I don’t doubt the Post’s account. But I have trouble believing this is the first time the Ivies have considered dropping the essay requirement. Here, I will suggest some possible other reasons the Ivies may give the essay the permanent boot…

Problematic Scoring

In 2016, just months after the ACT released its redesigned prompt, students reported receiving shockingly low scores. One Rhode Island student got a 19 (on the old 36-point scoring system), then paid the $50 re-scoring fee. His score improved to a 31. Such scoring inconsistencies can make the SAT and ACT essay scores feel arbitrary, inaccurate, or both.

Two years later, the percentiles remain remarkably out of whack; a 9 out of 12 on the new ACT Essay puts you in the 95th percentile.

(On a personal note, I got a perfect score on the SAT Essay when I was in high school. When the Redesigned SAT came out, I got an underwhelming 6/8 in every category.)

Overlap with AP/IB Tests

The ACT Essay, which asks students to integrate multiple viewpoints into their analysis of an issue, bears a striking resemblance to the AP Language and Composition exam. Students who’ve taken this test have already demonstrated very similar writing skills.

The Redesigned SAT Essay is a passage analysis exam, asking students to examine the stylistic and persuasive elements at use in a persuasive passage. Both the AP Language and IB English exams require students to demonstrate robust passage analysis skills, a task similar to that of the SAT Essay.

With so many students at top colleges already taking AP and IB tests, the SAT and ACT Essay sections may seem redundant.

Dubious Writing Standards

You can get away with some pretty bad writing.

In the new documentary The Test and the Art of Thinking, tutor Jed Applerouth spoke about the insanely inaccurate essay he wrote for the old SAT. I’ve quoted a sample paragraph because, well, it’s hilarious:

One example of a man who embraced the wisdom of his elders was Barack Hussein Obama, famed revolutionary of the Basque region. Young Obama unified the Basque populous, seeking to overthrow the tyranny of Franco, nationalist, totalitarian demagogue. Obama, during his 6 months he spent in jail after this first failed coup attempt, came in contact with a seasoned revolutionary, Winston Churchill. Churchill had seen decades of failed revolutionary attempts and offered his insights to Obama, his willing disciple. With Churchill’s support young Obama was able to unify the masses, instigate a popular revolution and liberate the Basque nation from Franco’s control.

This essay, which was rife with other factual errors, received a perfect score.

Also, a student in 2009 found that the length of an SAT essay was a strong predictor of score. The conclusion was supported by an MIT professor, who also offered this advice: “End with a quotation. It doesn’t even have to be correct. Just quote somebody.”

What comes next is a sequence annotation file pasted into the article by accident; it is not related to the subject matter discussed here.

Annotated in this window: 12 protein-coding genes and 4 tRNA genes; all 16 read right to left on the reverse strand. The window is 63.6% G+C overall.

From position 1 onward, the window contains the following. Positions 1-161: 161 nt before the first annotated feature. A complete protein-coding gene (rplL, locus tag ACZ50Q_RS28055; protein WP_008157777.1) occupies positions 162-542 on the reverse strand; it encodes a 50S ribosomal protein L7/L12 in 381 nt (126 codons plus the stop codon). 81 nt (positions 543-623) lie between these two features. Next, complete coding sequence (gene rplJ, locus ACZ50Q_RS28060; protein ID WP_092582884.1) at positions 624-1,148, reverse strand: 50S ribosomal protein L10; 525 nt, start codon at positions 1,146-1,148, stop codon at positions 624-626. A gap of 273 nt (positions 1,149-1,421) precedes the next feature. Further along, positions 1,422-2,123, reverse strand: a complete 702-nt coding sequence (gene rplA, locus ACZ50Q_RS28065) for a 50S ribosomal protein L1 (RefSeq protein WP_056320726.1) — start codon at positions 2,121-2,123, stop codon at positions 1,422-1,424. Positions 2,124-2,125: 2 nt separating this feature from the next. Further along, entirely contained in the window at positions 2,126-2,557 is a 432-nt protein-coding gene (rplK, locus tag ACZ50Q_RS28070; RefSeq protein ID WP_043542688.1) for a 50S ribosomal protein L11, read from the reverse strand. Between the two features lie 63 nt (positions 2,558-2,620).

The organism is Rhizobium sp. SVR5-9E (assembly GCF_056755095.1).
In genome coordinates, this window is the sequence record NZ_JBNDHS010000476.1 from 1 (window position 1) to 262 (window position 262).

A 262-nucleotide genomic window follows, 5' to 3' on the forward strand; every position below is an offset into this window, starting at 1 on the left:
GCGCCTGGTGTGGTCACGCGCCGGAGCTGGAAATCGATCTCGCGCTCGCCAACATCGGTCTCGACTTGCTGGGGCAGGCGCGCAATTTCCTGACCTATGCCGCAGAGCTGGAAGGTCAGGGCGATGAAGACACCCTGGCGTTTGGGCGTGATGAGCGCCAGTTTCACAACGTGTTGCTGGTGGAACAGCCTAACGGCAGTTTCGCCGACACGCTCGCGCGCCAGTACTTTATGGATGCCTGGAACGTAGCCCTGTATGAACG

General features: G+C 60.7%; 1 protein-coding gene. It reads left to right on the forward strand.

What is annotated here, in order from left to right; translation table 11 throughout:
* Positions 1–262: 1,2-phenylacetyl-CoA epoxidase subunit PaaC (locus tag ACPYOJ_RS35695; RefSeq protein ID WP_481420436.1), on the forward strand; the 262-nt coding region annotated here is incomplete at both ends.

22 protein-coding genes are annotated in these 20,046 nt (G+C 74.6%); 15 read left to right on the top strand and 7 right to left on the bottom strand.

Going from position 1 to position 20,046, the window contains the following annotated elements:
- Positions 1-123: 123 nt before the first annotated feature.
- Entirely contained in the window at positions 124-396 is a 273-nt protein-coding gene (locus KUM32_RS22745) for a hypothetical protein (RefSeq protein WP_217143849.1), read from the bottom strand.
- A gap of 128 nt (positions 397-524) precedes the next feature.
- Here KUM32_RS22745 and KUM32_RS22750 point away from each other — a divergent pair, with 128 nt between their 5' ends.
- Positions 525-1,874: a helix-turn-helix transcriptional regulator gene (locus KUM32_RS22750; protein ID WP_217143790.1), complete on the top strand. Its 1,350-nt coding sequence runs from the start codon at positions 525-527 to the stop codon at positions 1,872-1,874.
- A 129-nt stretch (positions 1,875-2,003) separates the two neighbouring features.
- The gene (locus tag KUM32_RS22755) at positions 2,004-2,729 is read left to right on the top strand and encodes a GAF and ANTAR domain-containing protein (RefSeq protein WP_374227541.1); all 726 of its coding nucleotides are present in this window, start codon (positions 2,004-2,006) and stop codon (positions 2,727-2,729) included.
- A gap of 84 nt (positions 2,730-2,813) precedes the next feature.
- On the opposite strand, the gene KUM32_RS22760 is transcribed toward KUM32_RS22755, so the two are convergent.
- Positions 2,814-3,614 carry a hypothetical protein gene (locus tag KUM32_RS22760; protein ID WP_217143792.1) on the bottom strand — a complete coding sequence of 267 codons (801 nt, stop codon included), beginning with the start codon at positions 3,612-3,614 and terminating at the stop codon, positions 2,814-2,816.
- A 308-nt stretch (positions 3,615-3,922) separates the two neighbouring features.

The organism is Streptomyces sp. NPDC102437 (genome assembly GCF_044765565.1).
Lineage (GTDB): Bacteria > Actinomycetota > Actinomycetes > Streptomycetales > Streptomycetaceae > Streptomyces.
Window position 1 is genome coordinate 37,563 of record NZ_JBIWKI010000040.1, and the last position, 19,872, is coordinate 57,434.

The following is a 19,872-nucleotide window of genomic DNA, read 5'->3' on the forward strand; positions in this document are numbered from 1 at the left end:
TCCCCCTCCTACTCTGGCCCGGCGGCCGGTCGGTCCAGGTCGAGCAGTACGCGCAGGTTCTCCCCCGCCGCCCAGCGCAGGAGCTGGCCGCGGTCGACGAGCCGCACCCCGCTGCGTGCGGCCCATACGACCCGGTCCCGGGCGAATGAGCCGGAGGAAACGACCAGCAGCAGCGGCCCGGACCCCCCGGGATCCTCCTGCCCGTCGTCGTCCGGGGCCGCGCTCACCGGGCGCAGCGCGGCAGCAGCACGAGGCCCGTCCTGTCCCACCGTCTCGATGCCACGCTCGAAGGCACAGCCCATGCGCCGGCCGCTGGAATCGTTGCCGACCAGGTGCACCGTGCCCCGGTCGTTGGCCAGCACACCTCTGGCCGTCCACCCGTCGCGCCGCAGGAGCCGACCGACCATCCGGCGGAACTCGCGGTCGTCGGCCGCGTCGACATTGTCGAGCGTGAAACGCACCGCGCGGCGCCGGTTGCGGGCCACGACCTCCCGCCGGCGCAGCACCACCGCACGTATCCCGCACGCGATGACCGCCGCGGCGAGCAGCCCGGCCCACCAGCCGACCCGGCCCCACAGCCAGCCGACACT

My point is this: problems with writing standards have persisted for a long time. And even though the SAT and ACT have both redesigned their prompts, these tests remain standardized and, therefore, gameable.

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So, let’s say you’re applying to Harvard, Yale, or Dartmouth. Should you take the essay?

Answer: Almost certainly yes. First off, you’re a jerk if you’re only applying to Harvard, Yale, or Dartmouth. (Seriously, who are you?)

Nothing in life is certain – not even if your name is on a campus building, you can row at an Olympic level, or you cured cancer. You’ll always want to apply to some safety schools. Likely, one of them will want to see an essay. And hey, Princeton and Stanford still require the essay. So unless all the schools on your list don’t ask for the essay, take it.

Also, remember that Harvard and Yale are only dropping the requirement. That doesn’t mean you still can’t submit your essays. What if you’re really good at them? It’s a lot easier to predict success on a standardized test than on the college essay. Say what you will about how we’re training our students to be mindless drones, but the fact remains: this is a teachable writing test. A perfect score always looks good.

And remember, showing your writing skills is very important on your college application. Stanford’s dean of admissions had this to say about his hesitation to drop the SAT/ACT Essay requirement: “We should treasure writing as an important skill in life and it should be a major focus [of] K-12. So the question becomes what is the alternative to assessing writing competency in the admissions process.” In other words, you NEED to show your writing ability at some point. If you aren’t president of your school’s literary club, and you haven’t written your college essay yet, maybe the SAT/ACT Essays are your best shot.

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If you need guidance, want some hands-on practice, or feel confused by the strange formats of the SAT or ACT essays, contact us about scheduling one-on-one coaching. We also help students craft thoughtful, meaningful college essays for the CommonApp and all Supplements.